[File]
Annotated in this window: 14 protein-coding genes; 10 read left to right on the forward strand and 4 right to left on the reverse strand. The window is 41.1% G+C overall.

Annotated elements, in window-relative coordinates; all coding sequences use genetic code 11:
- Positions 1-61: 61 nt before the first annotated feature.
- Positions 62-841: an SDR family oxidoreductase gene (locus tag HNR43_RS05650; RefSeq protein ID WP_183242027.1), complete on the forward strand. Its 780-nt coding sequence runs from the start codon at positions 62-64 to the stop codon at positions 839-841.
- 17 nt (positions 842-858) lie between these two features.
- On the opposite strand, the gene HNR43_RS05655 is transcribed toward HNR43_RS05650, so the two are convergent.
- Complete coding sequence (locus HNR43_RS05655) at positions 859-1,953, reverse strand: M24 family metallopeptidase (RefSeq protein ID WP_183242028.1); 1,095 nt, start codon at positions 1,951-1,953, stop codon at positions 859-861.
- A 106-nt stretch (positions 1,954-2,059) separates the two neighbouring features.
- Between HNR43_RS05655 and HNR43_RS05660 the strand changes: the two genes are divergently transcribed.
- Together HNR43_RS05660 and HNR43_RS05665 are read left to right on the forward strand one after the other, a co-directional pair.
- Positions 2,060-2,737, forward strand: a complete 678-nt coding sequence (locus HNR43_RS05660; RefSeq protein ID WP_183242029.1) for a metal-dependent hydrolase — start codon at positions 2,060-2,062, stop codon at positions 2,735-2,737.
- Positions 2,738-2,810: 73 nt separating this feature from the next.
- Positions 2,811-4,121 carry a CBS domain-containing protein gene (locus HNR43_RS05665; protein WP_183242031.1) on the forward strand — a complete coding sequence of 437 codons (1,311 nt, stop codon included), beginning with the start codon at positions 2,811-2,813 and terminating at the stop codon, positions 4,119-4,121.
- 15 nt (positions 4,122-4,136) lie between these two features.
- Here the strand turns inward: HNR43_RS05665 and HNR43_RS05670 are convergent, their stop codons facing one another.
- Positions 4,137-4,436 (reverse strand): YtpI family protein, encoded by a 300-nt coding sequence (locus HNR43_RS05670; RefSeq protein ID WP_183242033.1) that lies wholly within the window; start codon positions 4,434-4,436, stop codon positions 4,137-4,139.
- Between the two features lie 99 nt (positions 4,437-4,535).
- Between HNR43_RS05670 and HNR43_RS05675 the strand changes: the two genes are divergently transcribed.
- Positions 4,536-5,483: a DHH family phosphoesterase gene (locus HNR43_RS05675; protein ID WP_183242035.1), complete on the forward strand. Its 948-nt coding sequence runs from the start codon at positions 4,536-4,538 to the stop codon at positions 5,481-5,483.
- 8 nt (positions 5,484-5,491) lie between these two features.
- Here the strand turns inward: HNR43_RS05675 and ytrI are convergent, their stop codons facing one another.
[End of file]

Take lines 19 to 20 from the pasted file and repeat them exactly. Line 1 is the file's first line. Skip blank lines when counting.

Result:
- Positions 4,536-5,483: a DHH family phosphoesterase gene (locus HNR43_RS05675; protein ID WP_183242035.1), complete on the forward strand. Its 948-nt coding sequence runs from the start codon at positions 4,536-4,538 to the stop codon at positions 5,481-5,483.
- 8 nt (positions 5,484-5,491) lie between these two features.